Multi-dimensional Analysis, Information Mining and Numerical Modeling for Small Samples of Biomedica...

Peiyuan He, Liguo Zhang

  Open Access OPEN ACCESS  Peer Reviewed PEER-REVIEWED

Multi-dimensional Analysis, Information Mining and Numerical Modeling for Small Samples of Biomedical Microfluidic Droplets

Peiyuan He1,, Liguo Zhang2

1School of life science, Zhengzhou Univ. 100 Science Avenue, Zhengzhou, P.R.China

2Henan institute of pharmaceutical science, Zhengzhou University, Zhengzhou, P.R.China

Abstract

Information mining has turned to be increasingly important in the modern digital world. The mining results lead to the essential advances in not only information technology, but general natural science, such as life science, mechanics, numerical analysis, calculation technology, etc. These innovations permitted for the manipulation of biomicrofluidic droplets at micrometer-scale. Through the acquisition of raw data and the multidimensional analysis, numerical modeling can possibly be established and the further optimization can be processed. This work was focused on the multi-dimensional analysis based on small samples of the biomicrofludic droplet generation. Then numerical modeling was used to describe the fabrication of microdroplets in complex circumstances. Both linear modeling and nonlinear optimization were performed while the artificial intelligence technology was applied. Although the linear model presented the rough descriptive capacities of microdroplets variation, non-linear optimization improved its descriptive properties. Artificial neural network was established to depict the microfluidic droplets and its accuracy was validated satisfactorily.

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Cite this article:

  • He, Peiyuan, and Liguo Zhang. "Multi-dimensional Analysis, Information Mining and Numerical Modeling for Small Samples of Biomedical Microfluidic Droplets." Biomedical Science and Engineering 3.1 (2015): 1-3.
  • He, P. , & Zhang, L. (2015). Multi-dimensional Analysis, Information Mining and Numerical Modeling for Small Samples of Biomedical Microfluidic Droplets. Biomedical Science and Engineering, 3(1), 1-3.
  • He, Peiyuan, and Liguo Zhang. "Multi-dimensional Analysis, Information Mining and Numerical Modeling for Small Samples of Biomedical Microfluidic Droplets." Biomedical Science and Engineering 3, no. 1 (2015): 1-3.

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1. Introduction

The multidimensional analysis has been performed to evaluate the different variations in social life and scientific researches, giving birth to an effective tool to understand the nature of our observations. Taking a medical case for example, the medical effects on the patients and the necessary beliefs on their adherence to medication were assessed through clarifying the potentially complex interactions between different factors [1]. In cancer survivors, the good treatments, appropriate promotions and sufficiency for the accommodation can lead to attenuate the functional limitations at work [2]. Carcinogenesis biomarkers were evaluated through multidimensional analysis to overcome the deficiencies from single dimensional statistical analysis [3]. The application of multidimensional analysis facilitated the development in the fields of interest.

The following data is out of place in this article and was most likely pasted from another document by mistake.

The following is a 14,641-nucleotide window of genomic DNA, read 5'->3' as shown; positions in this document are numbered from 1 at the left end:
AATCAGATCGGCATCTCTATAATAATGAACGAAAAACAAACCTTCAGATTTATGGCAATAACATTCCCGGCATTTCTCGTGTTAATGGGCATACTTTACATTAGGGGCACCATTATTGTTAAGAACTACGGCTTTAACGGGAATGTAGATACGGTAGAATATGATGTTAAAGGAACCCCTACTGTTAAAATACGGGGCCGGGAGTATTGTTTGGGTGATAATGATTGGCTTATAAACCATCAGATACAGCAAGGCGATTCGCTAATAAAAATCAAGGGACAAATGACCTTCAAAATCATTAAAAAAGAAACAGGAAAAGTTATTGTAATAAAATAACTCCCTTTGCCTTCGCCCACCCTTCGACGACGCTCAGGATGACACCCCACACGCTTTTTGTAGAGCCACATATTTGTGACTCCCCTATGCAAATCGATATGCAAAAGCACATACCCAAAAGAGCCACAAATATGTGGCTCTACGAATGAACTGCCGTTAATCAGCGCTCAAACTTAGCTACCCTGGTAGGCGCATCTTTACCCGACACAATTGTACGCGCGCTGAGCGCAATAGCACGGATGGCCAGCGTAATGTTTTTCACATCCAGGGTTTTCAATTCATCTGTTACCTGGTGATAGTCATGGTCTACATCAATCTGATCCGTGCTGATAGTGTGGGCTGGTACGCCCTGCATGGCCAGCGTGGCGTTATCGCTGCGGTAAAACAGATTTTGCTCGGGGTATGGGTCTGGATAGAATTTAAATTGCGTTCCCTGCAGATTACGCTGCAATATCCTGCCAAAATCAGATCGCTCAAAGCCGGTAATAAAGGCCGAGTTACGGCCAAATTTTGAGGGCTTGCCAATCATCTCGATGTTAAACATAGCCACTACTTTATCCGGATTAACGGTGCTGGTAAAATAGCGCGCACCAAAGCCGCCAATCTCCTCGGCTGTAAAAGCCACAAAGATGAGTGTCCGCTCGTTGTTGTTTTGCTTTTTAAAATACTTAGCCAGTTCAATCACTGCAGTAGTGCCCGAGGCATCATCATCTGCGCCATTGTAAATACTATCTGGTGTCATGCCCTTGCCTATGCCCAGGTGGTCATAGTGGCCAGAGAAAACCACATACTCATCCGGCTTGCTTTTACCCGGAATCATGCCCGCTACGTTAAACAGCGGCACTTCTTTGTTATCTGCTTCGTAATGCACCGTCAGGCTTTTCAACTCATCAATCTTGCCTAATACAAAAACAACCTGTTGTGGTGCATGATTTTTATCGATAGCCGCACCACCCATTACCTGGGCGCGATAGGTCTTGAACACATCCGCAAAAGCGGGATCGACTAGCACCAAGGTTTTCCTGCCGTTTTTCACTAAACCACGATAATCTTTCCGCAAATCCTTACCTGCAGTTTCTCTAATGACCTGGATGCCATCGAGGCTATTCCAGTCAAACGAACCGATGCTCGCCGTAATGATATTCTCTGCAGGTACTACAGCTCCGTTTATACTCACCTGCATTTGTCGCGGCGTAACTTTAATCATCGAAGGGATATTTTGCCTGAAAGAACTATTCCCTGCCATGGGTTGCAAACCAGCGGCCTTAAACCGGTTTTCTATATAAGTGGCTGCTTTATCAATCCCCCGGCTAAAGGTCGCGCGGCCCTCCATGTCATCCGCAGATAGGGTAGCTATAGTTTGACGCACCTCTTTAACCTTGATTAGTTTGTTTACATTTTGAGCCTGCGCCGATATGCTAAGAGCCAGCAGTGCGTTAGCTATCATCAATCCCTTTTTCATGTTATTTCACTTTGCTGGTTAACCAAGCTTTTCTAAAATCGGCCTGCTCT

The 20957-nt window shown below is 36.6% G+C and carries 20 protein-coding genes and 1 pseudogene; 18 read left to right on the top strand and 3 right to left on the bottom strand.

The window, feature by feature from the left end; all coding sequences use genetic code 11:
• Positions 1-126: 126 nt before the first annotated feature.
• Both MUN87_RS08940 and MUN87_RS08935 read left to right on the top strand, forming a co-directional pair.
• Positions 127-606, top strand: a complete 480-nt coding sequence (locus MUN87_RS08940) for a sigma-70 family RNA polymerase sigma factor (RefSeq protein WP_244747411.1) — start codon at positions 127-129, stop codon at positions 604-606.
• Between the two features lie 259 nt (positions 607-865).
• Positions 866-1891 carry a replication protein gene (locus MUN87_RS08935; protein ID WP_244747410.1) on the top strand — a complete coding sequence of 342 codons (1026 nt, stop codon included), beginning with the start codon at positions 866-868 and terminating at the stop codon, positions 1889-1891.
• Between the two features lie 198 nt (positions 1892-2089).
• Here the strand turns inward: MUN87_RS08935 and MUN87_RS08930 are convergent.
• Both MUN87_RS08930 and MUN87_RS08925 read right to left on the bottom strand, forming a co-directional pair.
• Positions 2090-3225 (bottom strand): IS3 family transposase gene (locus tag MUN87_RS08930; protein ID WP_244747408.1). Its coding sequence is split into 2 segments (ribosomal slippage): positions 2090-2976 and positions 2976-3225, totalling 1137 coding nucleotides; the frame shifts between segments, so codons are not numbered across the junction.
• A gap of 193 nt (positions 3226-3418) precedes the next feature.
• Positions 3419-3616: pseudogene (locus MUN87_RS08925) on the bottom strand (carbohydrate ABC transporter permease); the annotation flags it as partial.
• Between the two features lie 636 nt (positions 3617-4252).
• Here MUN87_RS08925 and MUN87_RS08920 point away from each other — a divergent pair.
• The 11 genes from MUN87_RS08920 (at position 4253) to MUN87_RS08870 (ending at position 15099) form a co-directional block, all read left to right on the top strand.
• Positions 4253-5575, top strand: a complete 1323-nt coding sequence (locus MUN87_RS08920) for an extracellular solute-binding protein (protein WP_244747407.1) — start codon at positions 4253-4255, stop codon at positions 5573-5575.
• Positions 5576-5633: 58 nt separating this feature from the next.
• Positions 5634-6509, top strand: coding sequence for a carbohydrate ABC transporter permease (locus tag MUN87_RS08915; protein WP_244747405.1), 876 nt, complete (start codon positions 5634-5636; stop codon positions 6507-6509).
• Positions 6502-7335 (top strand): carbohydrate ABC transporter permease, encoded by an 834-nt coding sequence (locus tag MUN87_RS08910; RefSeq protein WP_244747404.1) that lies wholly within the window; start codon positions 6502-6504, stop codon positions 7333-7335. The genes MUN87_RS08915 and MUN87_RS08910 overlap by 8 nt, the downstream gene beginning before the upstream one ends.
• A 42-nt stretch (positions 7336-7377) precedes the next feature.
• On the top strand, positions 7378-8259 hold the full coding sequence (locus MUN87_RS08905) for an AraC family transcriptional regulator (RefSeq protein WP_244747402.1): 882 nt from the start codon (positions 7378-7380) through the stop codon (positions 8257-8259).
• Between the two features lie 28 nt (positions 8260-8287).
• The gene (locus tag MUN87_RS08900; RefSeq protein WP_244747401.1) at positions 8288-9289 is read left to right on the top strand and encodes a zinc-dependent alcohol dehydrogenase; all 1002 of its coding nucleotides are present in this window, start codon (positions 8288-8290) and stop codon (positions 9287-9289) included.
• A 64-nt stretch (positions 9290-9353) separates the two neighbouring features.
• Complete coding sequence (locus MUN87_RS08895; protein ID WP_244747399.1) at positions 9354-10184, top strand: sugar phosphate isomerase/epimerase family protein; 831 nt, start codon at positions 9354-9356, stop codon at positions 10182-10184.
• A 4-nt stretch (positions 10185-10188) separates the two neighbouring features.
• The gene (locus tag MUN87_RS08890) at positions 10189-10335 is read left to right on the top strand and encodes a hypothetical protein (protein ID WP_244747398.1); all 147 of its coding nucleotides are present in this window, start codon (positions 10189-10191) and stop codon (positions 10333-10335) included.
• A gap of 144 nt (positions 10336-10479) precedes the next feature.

Biomicrofluidiscs, as an interdisciplinary subject, mainly combined the microfluidic technology and life science [4, 5]. The micrometer-scale droplets with size homogeneity provided the same compartments to realize drug targeting, drug discovery [6] and food emulsions [7]. Biomicrofluidic droplets can be applied to test the heterogeneity in cytokine-secreting immune cells [8]. Microwell assays were performed to sort single cell based on images [9]. The mechanism of how a specific pharmaceutical was affected by a single cell was not well understood. The technical advancement limited the examination of little amounts of chemicals before microfluidic solutions appeared. Microfludics-based experimental techniques provided a way for single cell manipulation to analyze pharmacokinetics [10]. The advances in microfluidics brought about first-time, high-resolution monitoring on the human immune systems. Microfluidic technology realized the diagnostic and prognostic examinations, while the quantitative general evaluation for immune system can be drawn [11]. It was reported that the combination of microwell technology and ELISA assay allowed for the possible goal-oriented diagnostics and drug susceptibility examinations [12].

The observed complexity made it not easy to describe the phenomena in biomicrofluidic environment [13]. Multi-dimensional analysis provided an effective way to depict different kinds of flow regimes in biomicrofluidics. Based on the analysis, the information mining allowed for the numerical modelling of the complex phenomena existing in the microfluidic channels.

The special shapes of microfluidic channels led to two different kinds of geometries, T-shape and flow-focusing shape [14]. The modeling on different droplet size evolution in these two geometries was distinguished due to the biomicrofluidic geometrical variations. Through including the force balance and geometrical effects, numerical modeling was established to describe the droplet flow under T-shaped microfluidic chips. The model can well explain the transition regimes of droplet formation [15]. However, flow-focusing shaped microfluidics is the other typical question for microdroplet flow. Small samples of microfluidic droplets were chosen as research object rather than large scale, for the large samples have been studied for a while. Furthermore, it is, to some extent, more difficult to establish an effective numerical model from small samples than at the moment when we had already known various situations from experimental observations. In this work, we at first presented experiments and multi-dimensional analyses on the small samples of microlfuidic droplets; secondly, the information mining was performed reasonably from the analyses to direct the establishments and optimization of numerical modelling; Thirdly, artificial neural network (ANN) was established to describe the microfluidic droplets and the validation procedures was performed to assess the accuracy of ANN model.